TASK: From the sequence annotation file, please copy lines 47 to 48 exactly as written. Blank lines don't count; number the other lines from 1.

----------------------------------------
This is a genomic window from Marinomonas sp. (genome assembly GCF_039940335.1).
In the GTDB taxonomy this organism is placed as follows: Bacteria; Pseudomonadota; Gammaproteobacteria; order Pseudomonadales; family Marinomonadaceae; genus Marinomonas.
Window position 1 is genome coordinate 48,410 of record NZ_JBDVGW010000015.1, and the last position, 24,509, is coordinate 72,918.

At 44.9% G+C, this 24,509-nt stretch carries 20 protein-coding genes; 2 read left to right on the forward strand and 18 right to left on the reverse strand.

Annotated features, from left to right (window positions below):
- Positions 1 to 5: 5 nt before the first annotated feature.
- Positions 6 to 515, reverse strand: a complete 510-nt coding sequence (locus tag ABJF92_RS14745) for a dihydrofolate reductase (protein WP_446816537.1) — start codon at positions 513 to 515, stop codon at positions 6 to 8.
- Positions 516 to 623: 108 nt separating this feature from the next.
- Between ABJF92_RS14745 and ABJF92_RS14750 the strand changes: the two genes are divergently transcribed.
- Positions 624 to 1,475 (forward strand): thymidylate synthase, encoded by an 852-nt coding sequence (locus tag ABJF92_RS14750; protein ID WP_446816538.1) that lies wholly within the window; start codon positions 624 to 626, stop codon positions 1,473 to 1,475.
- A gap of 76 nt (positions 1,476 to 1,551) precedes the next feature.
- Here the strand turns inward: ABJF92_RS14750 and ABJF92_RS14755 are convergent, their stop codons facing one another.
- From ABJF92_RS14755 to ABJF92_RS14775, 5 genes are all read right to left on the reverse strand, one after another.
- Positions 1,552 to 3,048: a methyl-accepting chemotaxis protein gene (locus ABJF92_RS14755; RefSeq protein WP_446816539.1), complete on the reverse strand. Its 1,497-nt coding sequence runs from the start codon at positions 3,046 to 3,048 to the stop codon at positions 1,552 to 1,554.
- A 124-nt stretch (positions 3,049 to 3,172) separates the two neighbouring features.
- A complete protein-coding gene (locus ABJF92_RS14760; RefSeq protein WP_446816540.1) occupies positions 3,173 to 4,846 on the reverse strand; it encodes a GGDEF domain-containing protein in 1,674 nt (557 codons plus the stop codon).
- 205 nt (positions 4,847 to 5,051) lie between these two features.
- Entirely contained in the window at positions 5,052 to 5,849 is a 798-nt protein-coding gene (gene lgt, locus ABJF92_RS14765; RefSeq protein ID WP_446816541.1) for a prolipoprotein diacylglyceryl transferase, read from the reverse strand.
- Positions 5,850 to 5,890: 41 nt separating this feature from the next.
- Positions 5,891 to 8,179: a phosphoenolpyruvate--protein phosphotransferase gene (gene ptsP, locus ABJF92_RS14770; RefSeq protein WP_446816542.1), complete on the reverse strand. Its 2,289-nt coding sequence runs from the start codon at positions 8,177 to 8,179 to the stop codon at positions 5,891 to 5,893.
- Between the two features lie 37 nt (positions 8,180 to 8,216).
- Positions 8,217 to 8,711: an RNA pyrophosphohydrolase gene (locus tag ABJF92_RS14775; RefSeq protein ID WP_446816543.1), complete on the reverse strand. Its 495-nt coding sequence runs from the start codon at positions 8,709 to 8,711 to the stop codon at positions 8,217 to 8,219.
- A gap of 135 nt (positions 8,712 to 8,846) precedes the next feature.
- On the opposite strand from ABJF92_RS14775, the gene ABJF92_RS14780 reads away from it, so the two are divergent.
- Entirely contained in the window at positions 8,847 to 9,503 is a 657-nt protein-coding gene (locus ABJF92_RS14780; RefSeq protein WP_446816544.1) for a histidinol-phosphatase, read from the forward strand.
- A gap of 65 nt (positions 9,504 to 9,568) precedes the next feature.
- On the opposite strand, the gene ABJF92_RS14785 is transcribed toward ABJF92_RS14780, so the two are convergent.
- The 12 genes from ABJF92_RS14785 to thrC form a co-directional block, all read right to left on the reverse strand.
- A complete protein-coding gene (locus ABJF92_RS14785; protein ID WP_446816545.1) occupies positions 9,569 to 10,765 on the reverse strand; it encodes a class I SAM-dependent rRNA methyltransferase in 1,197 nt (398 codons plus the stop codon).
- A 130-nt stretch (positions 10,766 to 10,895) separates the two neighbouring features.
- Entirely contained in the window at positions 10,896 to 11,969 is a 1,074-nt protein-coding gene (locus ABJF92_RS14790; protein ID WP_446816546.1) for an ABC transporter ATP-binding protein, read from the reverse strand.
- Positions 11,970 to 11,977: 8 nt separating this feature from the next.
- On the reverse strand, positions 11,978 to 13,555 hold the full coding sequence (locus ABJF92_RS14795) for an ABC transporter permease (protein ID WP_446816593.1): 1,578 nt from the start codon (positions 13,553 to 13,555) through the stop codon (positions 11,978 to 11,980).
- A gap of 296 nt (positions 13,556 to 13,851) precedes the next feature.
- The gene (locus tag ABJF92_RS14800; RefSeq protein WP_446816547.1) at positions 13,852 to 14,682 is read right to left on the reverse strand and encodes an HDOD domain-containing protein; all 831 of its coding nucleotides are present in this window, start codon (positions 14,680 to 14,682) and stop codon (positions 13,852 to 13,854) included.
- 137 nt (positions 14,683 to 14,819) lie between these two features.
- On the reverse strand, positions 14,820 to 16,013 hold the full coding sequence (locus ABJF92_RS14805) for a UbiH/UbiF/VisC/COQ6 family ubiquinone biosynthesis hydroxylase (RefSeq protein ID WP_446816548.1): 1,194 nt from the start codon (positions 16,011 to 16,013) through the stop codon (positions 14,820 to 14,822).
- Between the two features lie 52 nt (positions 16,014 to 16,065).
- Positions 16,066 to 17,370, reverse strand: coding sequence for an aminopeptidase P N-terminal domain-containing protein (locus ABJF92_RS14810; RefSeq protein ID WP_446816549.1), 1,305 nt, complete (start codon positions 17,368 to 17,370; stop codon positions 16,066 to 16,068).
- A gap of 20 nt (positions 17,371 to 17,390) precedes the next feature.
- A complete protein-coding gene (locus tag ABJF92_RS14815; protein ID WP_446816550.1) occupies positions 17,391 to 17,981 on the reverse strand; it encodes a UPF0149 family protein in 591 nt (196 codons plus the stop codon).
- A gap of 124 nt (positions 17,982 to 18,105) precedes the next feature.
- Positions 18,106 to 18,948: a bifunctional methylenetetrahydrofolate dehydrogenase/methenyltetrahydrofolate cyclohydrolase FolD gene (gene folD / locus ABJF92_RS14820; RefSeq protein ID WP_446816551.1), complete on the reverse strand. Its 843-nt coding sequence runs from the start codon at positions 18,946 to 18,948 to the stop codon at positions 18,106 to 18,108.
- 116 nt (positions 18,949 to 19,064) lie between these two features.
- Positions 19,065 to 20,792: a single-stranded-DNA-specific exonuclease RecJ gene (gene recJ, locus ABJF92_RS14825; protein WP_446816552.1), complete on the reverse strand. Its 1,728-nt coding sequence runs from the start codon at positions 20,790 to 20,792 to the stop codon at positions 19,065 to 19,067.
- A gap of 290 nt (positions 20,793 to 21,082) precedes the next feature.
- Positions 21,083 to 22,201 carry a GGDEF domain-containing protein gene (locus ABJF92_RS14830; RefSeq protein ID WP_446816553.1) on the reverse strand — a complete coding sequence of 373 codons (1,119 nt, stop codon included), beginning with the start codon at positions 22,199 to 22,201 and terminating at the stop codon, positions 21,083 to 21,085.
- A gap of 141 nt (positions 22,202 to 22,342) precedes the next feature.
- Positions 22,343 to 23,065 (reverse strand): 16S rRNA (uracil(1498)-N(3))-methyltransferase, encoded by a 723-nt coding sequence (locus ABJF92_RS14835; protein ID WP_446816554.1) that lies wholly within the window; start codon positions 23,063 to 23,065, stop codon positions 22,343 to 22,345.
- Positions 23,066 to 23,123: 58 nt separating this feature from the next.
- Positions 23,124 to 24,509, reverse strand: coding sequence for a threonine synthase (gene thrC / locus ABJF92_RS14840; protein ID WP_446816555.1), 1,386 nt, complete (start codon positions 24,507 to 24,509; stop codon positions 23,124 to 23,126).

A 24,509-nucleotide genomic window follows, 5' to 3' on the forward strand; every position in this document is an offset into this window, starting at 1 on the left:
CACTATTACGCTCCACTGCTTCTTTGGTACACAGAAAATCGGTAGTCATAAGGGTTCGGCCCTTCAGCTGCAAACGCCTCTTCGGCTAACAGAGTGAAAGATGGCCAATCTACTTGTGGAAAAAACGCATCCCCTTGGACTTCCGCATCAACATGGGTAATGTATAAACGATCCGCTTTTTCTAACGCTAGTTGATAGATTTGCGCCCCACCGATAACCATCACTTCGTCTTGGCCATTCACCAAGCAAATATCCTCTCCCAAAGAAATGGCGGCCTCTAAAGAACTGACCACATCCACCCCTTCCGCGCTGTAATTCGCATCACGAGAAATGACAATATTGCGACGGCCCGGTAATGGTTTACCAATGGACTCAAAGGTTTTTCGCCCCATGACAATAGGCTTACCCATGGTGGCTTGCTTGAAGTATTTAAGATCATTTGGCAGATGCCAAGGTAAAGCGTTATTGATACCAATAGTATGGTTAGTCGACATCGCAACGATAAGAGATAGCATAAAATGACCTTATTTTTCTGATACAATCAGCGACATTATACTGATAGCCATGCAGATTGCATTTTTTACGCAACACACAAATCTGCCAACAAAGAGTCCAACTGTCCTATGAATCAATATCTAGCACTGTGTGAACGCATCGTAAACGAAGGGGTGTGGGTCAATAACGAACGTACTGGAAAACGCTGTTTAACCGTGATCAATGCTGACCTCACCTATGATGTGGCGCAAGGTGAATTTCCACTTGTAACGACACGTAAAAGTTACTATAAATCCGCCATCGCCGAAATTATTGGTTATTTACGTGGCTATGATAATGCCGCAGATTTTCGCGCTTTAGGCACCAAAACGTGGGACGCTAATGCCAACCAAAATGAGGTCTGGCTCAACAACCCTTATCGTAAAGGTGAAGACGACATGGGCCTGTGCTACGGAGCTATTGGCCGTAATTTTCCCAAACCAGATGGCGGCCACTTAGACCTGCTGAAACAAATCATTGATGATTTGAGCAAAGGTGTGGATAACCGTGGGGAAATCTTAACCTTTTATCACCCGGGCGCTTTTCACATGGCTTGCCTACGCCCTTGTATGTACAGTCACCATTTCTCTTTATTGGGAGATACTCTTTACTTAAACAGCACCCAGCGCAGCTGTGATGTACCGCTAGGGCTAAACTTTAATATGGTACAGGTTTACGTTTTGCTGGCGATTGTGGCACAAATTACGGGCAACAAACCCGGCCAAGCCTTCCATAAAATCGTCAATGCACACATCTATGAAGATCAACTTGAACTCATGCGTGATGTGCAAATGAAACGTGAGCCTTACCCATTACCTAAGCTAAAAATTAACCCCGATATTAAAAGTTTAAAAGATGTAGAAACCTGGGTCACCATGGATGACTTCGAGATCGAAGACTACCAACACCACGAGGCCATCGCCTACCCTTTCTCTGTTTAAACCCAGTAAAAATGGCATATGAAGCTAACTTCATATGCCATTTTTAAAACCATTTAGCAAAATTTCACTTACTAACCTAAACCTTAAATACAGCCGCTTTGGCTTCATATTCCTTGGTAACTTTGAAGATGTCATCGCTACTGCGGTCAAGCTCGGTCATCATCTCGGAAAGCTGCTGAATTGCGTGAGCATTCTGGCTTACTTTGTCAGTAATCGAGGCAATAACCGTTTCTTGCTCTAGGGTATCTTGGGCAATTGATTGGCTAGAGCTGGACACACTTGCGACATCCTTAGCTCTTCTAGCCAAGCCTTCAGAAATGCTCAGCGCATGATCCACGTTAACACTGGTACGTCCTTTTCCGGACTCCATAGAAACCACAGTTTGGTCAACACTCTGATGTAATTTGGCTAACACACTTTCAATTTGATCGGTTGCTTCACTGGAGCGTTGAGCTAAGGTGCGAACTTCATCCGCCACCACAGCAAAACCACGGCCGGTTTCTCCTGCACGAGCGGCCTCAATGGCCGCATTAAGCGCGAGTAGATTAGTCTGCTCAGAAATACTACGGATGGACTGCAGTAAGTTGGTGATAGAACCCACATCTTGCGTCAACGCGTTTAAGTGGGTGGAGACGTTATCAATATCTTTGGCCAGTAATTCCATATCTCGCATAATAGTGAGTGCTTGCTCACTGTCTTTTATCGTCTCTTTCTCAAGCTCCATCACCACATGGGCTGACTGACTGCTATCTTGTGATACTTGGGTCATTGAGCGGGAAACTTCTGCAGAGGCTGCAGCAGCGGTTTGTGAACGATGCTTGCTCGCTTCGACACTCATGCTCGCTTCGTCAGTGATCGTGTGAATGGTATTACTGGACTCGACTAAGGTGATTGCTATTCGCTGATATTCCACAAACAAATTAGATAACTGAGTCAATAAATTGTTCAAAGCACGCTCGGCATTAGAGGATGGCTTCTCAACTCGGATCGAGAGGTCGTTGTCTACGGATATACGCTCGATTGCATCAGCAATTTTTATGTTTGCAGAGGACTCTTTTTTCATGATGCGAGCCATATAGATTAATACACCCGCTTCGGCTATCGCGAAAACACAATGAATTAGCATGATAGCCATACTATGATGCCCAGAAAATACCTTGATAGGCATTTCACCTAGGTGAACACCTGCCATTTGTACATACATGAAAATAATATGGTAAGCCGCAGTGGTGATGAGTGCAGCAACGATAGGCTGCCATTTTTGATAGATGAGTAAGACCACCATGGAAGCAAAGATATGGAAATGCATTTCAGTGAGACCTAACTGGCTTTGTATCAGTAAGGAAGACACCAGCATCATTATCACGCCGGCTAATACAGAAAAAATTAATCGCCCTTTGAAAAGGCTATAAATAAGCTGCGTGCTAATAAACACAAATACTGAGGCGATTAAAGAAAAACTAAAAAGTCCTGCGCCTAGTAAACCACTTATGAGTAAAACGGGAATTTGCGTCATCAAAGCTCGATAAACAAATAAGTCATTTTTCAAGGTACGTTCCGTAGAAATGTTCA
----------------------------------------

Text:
- Positions 21,083 to 22,201 carry a GGDEF domain-containing protein gene (locus ABJF92_RS14830; RefSeq protein ID WP_446816553.1) on the reverse strand — a complete coding sequence of 373 codons (1,119 nt, stop codon included), beginning with the start codon at positions 22,199 to 22,201 and terminating at the stop codon, positions 21,083 to 21,085.
- A gap of 141 nt (positions 22,202 to 22,342) precedes the next feature.